The effect of scan rate on the peak current was studied by performing CV in 1.0 × 10−6 M AMD at various scan rates ranging from 50 to 200 mVs−1 (Figure 8). The CV plots show an increase in the cathodic peak current with the increasing scan rate, with a shift in the peak potential to more negative values. These studies showed irreversible chemical behavior at the surface of the bioactive layer. Furthermore, the cathodic peak current shows a linear dependence on the square root of the scan rate, implying that the electrochemical reduction of AMD at the electrode surface is diffusion-controlled (Figure 8). A fit to the current gives the following regression equation:
Ip = −0.03 + 0.01161⋅ʋ1/2, R = 0.998.

2.4. Optimization of Working Conditions

2.4.1. pH Effect on Biosensor Response

Generally, the effect of pH of the supporting electrolyte on the current response of the monitored analyte plays an important part in its detection and quantification [44]. The pH of the medium has an important role in biosensor studies for obtaining the best biosensor response. In order to determine the effect of the pH value on the biosensor response, different buffer systems were investigated. Phosphate buffers containing 1.0 × 10−6 M AMD were used in the experiments and all of the buffers had a concentration of 50 mM. From the experiments, the optimum pH value was found to be 7.4 (Figure 9). The response at pH 7.4 was set to 100%. Below and above pH 7.4, decreases were observed in the biosensor response.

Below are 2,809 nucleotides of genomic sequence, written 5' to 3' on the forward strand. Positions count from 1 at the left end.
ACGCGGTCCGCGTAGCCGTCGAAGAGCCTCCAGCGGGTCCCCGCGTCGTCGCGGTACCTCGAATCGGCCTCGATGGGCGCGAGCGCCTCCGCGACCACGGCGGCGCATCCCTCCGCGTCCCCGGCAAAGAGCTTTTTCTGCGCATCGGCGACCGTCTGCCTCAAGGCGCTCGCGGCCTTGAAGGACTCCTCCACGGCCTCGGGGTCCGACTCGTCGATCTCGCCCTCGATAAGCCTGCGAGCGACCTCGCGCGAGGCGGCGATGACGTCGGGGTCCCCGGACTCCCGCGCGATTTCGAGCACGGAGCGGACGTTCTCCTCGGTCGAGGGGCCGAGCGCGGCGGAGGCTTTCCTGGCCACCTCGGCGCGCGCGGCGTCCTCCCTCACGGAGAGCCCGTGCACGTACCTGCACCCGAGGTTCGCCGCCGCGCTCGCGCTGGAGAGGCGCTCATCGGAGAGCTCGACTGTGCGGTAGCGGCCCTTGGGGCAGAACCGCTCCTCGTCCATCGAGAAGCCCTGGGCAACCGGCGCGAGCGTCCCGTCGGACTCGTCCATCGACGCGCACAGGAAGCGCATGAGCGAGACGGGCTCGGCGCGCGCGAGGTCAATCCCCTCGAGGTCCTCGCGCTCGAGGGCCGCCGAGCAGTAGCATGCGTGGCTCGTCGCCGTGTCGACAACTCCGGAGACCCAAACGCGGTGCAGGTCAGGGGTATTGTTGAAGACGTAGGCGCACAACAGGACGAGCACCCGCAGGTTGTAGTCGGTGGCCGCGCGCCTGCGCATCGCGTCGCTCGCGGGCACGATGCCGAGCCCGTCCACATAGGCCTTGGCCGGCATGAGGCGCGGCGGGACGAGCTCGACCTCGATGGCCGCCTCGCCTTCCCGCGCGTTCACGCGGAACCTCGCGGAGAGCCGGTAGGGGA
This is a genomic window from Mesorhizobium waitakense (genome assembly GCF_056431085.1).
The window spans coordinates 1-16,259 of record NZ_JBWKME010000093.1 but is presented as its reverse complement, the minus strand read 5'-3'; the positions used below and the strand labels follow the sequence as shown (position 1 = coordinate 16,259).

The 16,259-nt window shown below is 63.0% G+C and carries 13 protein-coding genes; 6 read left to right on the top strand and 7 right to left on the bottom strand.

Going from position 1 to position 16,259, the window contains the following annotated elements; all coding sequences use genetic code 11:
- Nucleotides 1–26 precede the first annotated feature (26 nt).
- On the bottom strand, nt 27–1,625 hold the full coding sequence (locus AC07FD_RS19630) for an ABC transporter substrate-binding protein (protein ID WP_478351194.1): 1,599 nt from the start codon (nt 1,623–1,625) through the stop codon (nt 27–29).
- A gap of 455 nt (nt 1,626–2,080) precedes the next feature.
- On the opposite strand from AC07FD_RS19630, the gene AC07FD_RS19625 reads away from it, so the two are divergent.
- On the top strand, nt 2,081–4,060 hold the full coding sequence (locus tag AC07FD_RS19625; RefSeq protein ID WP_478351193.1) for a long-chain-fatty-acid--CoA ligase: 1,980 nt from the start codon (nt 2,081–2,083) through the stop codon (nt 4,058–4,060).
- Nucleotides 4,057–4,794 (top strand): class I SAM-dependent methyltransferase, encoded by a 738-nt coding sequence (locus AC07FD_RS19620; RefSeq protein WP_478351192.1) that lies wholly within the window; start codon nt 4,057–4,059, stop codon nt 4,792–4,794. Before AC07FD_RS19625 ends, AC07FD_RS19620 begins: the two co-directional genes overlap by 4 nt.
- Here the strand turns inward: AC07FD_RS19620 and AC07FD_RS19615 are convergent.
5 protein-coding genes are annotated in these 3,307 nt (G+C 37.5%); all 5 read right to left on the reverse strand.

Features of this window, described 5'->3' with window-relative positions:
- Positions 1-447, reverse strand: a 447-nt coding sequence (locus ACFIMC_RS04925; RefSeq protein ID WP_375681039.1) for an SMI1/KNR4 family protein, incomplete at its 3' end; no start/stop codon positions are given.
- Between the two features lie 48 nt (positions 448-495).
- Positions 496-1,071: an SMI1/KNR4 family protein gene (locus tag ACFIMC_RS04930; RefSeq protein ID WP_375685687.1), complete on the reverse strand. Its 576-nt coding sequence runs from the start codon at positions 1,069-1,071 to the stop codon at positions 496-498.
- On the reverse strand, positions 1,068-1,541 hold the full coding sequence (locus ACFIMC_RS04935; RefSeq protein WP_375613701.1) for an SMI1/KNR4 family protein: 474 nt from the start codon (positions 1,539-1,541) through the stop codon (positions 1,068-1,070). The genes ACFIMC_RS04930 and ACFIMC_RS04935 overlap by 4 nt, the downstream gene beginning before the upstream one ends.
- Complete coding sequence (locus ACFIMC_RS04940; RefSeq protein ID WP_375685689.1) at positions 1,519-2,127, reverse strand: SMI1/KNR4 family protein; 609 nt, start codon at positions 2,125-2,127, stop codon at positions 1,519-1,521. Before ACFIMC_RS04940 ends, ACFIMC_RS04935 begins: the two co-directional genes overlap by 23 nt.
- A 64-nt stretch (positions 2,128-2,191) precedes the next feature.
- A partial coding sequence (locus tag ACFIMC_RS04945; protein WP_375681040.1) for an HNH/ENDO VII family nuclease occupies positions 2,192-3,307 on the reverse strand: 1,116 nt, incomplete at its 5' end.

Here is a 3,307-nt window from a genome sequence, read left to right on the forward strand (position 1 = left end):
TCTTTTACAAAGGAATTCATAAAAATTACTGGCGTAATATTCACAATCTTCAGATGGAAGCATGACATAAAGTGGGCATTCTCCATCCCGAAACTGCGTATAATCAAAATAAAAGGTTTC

2.4.2. Effect of Temperature on Biosensor Response

To determine the influence of temperature on the response of the biosensor, experiments were carried out between 25 and 50 °C under the best working conditions obtained from the optimization studies. Results are given in Figure 10. The results showed that the best biosensor response was obtained at 35 °C. Below and above this temperature, decreases in the biosensor response were recorded.

3. Experimental

3.1. Apparatus

The electrochemical experiments were conducted using an EC-Lab SP Modular Research Grade Potentiostat/Galvanostat, and the software EC-Lab was used for the treatment of the data and the control of the experiments. A three-electrode cell was used to study the electrochemical behavior of this material via cyclic voltammetry and electrochemical impedance spectroscopy (EIS); the reference electrode was a saturated calomel electrode (SCE), a platinum wire with a diameter of 1 mm was used as the auxiliary electrode, and the working electrode was a plate with an area of 0.5 cm2. In dynamic measurements, impedance data was obtained at an AC amplitude of 10 mV and a frequency range varying from 100 Hz to 100 kHz. The experiments were performed in a dark faraday box to eliminate electrical interferences.

3.2. Chemicals and Reagents

All chemicals were commercially available and used as received. Candida rugosa lipase, purchased from Sigma Chemical Life Science (JABAN, Tiemcen, Algeria), was used for experiments without further purification. Aqueous solutions (25% w/v) of glutaraldehyde (GA) were purchased from Sigma-Aldrich, hydrogenchloride (HCl), monomer aniline, ammonium persulfate ((NH4)2S2O4, APS), iron oxide (Fe2O3), and gelatin. Pure amlodipine besylate was obtained from MM LABORATOIRES (Annaba, Algeria). The buffer solution used for all experiments was phosphate buffered saline (PBS), containing 140 mM NaCl, 2.7 mM KCl, 0.1 mM Na2HPO4, and 1.8 mM KH2PO4, with a pH of 7.4. The reagents were of analytical grade and used as purchased without any further pretreatment. All solutions were prepared using demineralized water.

3.3. Preparation of PANI/Iron Oxide